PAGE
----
Steinberg: Ashley Madison — so much for secrecy

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In 1965 Mike Royko took a look at Playboy founder Hugh Hefner and came to a surprising conclusion.

“I’m not sure that Hefner is a playboy,” the great columnist wrote in the Chicago Daily News. “He seems to be as middle class as the people he criticizes in his giggle-giggle philosophy.”

Real playboys, Royko said, “have sensational affairs with famous actresses, singers and countesses.” They gamble at casinos, sail yachts, drive race cars. “Rome on Monday. Paris on Wednesday, Saturday night in New York, and breakfast in Rio.”

Then there’s Hefner who, if you puff away the PR smoke, is a sedentary Midwestern guy married to his job who wants nothing more than to hang around his own living room night after night, guzzling Pepsi and listening to the stereo.

“Except for the fact that it is bigger and all paid for, he’s put together an overgrown split-level, right out of a ‘better homes’ magazine,” Royko wrote. “Hefner’s kingdom is the same kingdom the 5:15 suburban commuter is rushing home to. Item by item, it’s middle-class, sub-development living.”

In other words, don’t let the sexy image deceive you.

Good advice when considering Ashley Madison — to bring those who are just joining us up to speed — the online dating service for married people that was hacked last month, with names, emails, credit card numbers and sexual fantasies of its 37 million members snagged by a group outraged by Ashley Madison’s business model. Earlier this week, the hacked details were posted on the notorious dark Web, the hard-to-access land of bulk narcotics and illegal drug deals. Technically minded souls have already re-posted the data where suspicious spouses can check if their honey had been trolling for a special pal.

OPINION

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The media, of course, eats this up. The would-be Lothario humiliated is the oldest trope in literature, the stuff of countless Elizabethan dramas. The Washington Post speculated that “millions of users held their breaths” after the data theft was revealed.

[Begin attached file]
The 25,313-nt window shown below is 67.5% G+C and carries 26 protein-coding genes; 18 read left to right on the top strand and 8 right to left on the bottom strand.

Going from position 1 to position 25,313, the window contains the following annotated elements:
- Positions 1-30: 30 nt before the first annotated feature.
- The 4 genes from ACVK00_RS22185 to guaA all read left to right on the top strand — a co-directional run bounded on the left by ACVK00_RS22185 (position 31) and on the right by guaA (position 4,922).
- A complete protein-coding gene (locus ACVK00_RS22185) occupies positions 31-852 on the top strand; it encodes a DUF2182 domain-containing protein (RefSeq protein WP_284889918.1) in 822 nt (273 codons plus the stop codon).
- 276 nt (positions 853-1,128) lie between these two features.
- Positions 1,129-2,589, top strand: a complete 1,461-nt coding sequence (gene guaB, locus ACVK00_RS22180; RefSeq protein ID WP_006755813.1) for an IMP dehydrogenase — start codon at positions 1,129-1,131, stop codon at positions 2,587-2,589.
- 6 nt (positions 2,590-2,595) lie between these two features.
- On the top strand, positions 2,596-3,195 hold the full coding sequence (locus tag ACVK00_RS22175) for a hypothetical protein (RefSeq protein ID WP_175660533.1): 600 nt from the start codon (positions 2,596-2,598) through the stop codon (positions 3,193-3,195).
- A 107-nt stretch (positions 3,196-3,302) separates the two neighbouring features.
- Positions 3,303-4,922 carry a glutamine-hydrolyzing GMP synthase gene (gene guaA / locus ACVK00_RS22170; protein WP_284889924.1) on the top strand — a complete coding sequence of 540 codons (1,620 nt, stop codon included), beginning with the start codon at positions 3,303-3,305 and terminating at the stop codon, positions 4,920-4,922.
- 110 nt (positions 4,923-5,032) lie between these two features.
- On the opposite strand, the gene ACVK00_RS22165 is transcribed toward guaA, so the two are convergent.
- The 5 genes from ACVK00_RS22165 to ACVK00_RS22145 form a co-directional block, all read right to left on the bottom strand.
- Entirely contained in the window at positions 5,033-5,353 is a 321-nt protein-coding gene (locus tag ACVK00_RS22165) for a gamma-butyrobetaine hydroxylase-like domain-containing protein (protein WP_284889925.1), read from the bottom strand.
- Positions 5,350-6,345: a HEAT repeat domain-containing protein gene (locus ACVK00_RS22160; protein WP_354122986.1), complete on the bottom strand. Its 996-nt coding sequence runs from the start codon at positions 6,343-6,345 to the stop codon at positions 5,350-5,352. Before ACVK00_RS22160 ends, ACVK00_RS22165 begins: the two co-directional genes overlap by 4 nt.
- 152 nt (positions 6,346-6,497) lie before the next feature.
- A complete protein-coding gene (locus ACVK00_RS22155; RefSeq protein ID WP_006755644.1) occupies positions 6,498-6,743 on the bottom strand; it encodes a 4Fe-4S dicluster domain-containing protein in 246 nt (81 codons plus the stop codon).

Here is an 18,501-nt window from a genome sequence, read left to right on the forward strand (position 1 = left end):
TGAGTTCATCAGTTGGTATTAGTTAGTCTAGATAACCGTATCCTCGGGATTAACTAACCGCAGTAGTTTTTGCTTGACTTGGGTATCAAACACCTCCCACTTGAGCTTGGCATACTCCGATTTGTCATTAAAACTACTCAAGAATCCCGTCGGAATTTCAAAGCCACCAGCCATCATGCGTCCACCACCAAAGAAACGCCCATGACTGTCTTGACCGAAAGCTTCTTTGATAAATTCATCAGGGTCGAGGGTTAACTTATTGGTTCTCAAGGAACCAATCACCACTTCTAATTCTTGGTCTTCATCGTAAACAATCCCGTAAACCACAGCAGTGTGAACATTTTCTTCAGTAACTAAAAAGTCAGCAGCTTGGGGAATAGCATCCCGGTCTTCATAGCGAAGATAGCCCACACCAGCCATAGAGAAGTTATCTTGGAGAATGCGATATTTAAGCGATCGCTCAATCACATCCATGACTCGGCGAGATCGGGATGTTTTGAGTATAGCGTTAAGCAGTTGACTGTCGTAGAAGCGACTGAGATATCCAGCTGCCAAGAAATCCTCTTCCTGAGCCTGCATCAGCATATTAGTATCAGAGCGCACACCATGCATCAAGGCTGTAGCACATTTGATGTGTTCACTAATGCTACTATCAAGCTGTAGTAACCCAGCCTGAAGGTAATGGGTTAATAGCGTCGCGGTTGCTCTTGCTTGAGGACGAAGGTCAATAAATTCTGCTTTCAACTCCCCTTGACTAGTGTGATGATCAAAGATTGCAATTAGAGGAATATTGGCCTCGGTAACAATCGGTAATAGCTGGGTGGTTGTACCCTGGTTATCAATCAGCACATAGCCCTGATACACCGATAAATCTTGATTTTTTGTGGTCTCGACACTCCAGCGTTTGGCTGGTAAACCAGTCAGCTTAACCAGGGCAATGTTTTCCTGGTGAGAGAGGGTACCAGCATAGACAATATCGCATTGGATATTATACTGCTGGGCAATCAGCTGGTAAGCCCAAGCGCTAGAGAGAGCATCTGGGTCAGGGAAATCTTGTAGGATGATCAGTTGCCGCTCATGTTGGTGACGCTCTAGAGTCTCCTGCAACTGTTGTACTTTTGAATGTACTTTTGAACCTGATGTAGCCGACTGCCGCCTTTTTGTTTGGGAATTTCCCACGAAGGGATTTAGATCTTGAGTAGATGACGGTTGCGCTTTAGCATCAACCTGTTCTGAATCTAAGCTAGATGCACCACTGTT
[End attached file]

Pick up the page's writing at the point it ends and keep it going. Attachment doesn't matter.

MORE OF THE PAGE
Maybe. My guess is those members don’t have much to worry about. As we learn about Ashley Madison, the more we’ll find, rather than some online game of musical beds, will be a tiny portion of swinging adulterers who actually hook up with each other, and then a vast population of duped sad sacks and desperate house fraus ponying up their credit cards in pursuit of some unattainable dream. An image as romantic as a city laundromat at 10 o’clock on a Tuesday night.

Give Ashley Madison credit for monetizing married ennui. The most incredible thing about that membership list is its size: 37 million. Quite a lot. That’s about 16 percent of the adult population of the United States. Though it turns out Ashley Madison also has a big international membership (some of whom, located in repressive countries that frown on this kind of thing, now have their lives put in peril by this breach. It’s all good fun until somebody gets hurt).

The details of how Ashley Madison works are fairly jaw dropping. It’s basically a text service. Women can send messages for free to men — who make up 70 percent of members — while the men must must pay to read the messages and pay to reply. The website — and this is astounding — generates fictional women who send bogus messages to men to gull them into participating.

The closest thing to Ashley Madison, in my view, is the lottery, where most pay for a dream that comes true only for a very few. Though I might be showing my age. Ashley Madison could be seen as a slightly raunchier subbasement of online dating which, if you haven’t been paying attention, has morphed into a billion-dollar industry. Match.com is 20 years old; 20 percent of young adults have dated somebody they met online, and some significant number of people who get married — studies range from 5 percent to 30 percent — are wedding people they met online. The taint of desperation that used to hang over online dating is pretty much gone.

Not so for Ashley Madison. The secrecy and attraction implicit in its logo — a pretty woman holding her finger to her red, red lips in a “shhhh” gesture — is belied by this hack. Though 80 percent of Americans think that infidelity is “always wrong,” we shouldn’t take too much pleasure in Ashley Madison’s secrets spilling out, because next it could be us, our bank, our hospital, our email, our secrets. Let he who is without something to hide cast the first stone.

Follow @NeilSteinberg

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